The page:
All this preamble is by way of suggesting that we come to this story of Jesus’ encounter with the Samaritan woman at the well near Sychar, with many layers of meaning already in place. Wells are places where love and intimacy begin, where hospitality is invited, where community develops, where God is encountered and from whence good news is carried. Above all, they provide water, the source and sustenance of life. We find all that and more in this story.

Jesus comes to this well outside the city of Sychar in Samaria looking for rest and refreshment, but also conscious of his mission to show God’s love for the whole world. Samaria would generally have been thought to be off limits by the Jews, but not for Jesus on this occasion. Contrary to all the current societal norms, Jesus, a Jew, asks the woman, a Samaritan, to draw water for him to drink.

By presenting his need for a drink to her first he draws her into a wide-ranging conversation. After her initial misgivings, the woman’s trust in this stranger deepens so that she is willing to ask him for the gift of living water that he offers.

When he offers it to her household as well, she discovers that Jesus has an intimate knowledge of her and her circumstances. We don’t know the reason for her unusual marital situation, but it suggests much pain and grief are part of her experience. There is no sense that Jesus condemns her; rather the woman is experiencing what is to be intimately known and loved.

As they talk, the woman (don’t you wish she had a name?!) moves in her understanding from initial shock and incomprehension to first identifying Jesus as a prophet and then tentatively as the expected Messiah. Jesus’ response is to reveal himself as no less than I AM – unmistakably identifying himself as the Word, God, made flesh. The Samaritan woman has encountered God in Jesus.

Just then the disciples return and the woman hurries away filled with the new life she has received in this encounter, leaving behind her water jar - the reason that she came to the well in the first place.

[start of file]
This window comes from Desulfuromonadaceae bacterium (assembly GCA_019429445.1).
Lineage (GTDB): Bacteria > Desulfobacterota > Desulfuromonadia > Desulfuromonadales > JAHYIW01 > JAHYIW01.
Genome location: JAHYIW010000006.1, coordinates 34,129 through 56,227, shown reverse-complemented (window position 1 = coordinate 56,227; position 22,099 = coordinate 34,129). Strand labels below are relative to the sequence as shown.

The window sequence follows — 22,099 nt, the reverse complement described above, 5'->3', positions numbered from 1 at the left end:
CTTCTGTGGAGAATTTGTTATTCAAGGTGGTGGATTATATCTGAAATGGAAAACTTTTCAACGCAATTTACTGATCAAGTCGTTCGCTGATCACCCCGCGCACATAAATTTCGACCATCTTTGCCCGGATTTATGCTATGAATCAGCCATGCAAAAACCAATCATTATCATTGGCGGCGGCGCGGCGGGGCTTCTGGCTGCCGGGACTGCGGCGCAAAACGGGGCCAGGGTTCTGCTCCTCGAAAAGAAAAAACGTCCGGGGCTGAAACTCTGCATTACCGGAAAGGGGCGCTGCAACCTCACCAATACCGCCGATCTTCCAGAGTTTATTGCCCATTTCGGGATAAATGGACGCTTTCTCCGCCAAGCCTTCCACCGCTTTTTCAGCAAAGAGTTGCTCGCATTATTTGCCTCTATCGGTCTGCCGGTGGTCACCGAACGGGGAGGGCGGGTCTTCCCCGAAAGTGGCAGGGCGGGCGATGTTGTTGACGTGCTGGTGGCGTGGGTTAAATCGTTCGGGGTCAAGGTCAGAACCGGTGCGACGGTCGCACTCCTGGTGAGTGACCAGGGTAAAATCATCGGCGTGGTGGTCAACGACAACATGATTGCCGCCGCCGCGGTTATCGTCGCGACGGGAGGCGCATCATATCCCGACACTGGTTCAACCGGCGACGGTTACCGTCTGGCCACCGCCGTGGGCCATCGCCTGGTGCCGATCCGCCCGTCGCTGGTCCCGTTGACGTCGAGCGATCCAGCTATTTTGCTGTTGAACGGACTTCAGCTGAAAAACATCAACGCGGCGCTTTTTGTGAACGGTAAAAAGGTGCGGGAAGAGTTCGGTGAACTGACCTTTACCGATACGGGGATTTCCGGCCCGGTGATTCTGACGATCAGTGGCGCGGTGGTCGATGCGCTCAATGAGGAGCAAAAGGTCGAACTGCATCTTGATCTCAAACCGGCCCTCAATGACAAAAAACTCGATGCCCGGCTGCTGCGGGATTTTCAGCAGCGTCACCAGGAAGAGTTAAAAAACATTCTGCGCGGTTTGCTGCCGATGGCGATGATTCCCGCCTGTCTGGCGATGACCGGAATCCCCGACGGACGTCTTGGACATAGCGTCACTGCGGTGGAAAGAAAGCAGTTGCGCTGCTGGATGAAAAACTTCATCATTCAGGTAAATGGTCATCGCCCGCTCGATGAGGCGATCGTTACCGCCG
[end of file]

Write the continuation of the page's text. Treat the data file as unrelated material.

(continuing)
Better than that she now carries within her the water of life, the gift Jesus has given her, a spring of life-giving water which flows from her, a fountain which bubbles over into the lives of her fellow townspeople. She hurries from the well with good news for them – for a community from whom it is often presumed that she was estranged because of her marital situation.

The transformation they see in her is enough to persuade them to meet Jesus and invite him to stay with them, and as he receives their hospitality, so they come to know him for themselves, to believe in him.

Sychar’s well has been a place of where knowledge, love and intimacy with Jesus has begun, where God has been encountered, where community has been restored and hospitality given. The living water which is God’s gift of the Spirit has filled the woman, transformed her and spilled over to the people of Samaria. The thirsty are satisfied.

What resonates for you in this story I wonder? It might be a good one to spend time with during Lent – there is much to reflect on.

How might we grow in love and intimacy with Jesus? Where do we encounter God? Do we have the thirst to drink deeply from the living waters of God’s life of love and compassion which he freely gives us, that we might become fountains ourselves of that love and compassion for which the world also thirsts?

To the thirsty Jesus gives water as a gift from the spring of the water of life.

Lord give us that living water, Amen.